U.S. to Pull Out of UNESCO, Again

Phillip Cunningham
October 15, 2017

The United States indicated to the Director General its desire to remain engaged with UNESCO as a non-member observer state in order to contribute USA views, perspectives and expertise on some of the important issues undertaken by the organization, including the protection of world heritage, advocating for press freedoms, and promoting scientific collaboration and education. Israeli Prime Minister Benjamin Netanyahu said Israel plans to follow suit.

Rep. Pramila Jayapal (D-Wash.) said the decision makes "it clear that culture, history, world heritage isn't impt to [Trump], even if it is to Americans & world".

The U.S. will withdraw on December 31, 2018, but will remain active in the group as a nonmember observer.

A press statement from the State Department says the decision was also based on "the need for fundamental reform in the organization" as well as stacking up bills the USA owes UNESCO.

The country accused the body of "anti-Israel bias".

A Downing Street spokesman said: "The Government is committed to continued United Kingdom membership of Unesco and to working with other member states in support of its important work". The U.S. and UNESCO matter to each other more than ever now with "the rise of violent extremism and terrorism", she said.

This UNESCO withdrawal is the latest in a series of disengagement by Donald Trump's administration, which has been busily scrapping worldwide trade deals and other global arrangements as it seeks to fulfil the campaign promise to "Make America Great Again" and perhaps score public-relations points with its conservative base.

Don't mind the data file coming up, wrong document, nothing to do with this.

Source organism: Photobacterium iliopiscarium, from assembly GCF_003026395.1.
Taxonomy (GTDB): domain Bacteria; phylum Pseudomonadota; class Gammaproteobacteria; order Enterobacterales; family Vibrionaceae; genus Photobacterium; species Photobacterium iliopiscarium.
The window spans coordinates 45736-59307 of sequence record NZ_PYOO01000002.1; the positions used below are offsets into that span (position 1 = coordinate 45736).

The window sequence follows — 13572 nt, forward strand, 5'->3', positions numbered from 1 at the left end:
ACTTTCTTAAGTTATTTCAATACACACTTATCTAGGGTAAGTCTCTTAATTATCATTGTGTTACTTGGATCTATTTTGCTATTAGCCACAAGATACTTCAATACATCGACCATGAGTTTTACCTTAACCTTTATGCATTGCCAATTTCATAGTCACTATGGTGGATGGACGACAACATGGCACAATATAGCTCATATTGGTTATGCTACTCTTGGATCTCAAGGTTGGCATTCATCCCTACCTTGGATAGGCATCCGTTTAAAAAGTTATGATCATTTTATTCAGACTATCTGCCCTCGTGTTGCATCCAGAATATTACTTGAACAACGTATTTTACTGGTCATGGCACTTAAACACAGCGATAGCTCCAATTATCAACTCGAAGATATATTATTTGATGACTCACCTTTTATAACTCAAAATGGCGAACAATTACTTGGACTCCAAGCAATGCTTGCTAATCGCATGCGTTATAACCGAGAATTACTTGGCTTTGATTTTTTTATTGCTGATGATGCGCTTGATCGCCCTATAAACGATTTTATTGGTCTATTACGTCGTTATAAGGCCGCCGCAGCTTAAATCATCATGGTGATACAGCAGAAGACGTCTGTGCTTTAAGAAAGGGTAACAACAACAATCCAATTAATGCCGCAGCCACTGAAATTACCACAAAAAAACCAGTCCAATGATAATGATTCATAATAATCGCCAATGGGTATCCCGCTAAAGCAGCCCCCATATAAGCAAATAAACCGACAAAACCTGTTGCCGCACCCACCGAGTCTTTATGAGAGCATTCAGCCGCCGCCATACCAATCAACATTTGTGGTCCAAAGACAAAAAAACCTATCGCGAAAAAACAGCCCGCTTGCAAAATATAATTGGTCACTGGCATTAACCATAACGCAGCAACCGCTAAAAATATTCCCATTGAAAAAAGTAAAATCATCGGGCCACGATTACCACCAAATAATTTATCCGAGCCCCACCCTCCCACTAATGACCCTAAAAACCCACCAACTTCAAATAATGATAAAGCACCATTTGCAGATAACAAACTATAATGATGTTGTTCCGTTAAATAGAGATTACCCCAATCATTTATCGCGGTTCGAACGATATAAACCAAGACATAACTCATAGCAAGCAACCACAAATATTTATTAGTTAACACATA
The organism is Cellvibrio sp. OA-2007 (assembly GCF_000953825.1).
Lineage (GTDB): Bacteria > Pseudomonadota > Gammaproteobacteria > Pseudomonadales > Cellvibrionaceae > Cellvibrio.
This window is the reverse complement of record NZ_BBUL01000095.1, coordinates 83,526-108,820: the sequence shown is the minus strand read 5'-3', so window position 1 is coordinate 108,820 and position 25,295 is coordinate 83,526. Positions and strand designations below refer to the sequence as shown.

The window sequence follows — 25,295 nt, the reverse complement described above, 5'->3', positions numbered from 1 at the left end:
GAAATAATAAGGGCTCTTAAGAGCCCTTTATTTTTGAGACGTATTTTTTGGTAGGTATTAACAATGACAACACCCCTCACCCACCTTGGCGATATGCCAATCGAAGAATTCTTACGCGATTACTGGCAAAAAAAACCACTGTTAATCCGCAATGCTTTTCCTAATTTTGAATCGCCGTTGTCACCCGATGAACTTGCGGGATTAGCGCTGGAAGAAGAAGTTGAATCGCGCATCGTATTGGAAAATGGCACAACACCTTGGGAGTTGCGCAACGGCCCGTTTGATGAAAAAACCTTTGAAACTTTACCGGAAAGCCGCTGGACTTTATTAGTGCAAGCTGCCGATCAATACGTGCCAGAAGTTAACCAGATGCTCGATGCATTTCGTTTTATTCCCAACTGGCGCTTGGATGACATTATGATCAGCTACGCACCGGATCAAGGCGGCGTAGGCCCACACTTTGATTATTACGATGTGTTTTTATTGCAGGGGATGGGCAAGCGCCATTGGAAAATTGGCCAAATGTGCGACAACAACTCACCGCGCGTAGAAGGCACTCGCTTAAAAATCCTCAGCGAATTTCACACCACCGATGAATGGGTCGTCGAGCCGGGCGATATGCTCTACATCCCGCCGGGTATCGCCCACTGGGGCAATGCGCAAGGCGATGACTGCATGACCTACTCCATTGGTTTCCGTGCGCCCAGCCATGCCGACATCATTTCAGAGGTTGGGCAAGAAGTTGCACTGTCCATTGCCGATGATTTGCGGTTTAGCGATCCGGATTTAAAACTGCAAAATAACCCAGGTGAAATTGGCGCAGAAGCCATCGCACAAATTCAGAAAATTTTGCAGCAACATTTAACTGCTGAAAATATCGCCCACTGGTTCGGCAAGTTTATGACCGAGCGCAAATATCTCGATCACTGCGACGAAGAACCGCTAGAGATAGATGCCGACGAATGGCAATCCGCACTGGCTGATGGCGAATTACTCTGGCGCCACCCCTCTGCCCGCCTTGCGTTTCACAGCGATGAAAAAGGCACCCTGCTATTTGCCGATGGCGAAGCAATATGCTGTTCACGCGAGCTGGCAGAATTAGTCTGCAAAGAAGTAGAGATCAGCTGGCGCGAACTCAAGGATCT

The US also withdrew its funding to the organization in 2011.

The U.S. will remain as an observer. This is a loss to the United Nations family.

It's akin to the divorce of estranged partners, because the relationship between the USA and UNESCO has been strained since 2011 when Palestinian territories were admitted to the organisation as an independent member state called Palestine.

In 2011 the U.S. and Israel were two of only 14 nations out of 194 UN members who voted against the inclusion of Palestine.

The Paris-based agency was founded after World War II to help preserve sites of important cultural and natural heritage, such as the Sydney Opera House, the Great Barrier Reef, and the Grand Canyon.

In 2012, after Obama had pulled US funding, Irina Bokova, Director-General of UNESCO in a paper titled UNESCO without US Funding? It also withdrew under the Reagan administration in 1984, and rejoined in 2002 under President George W. Bush.

The resolution also criticised Israel's activities at holy places in Jerusalem and the occupied West Bank.

Bokova said the partnership between the United States and UNESCO "has never been so meaningful", despite the withholding of US funding.

An Arab-backed UNESCO resolution past year condemned Israeli's policies at religious sites in East Jerusalem and the West Bank.

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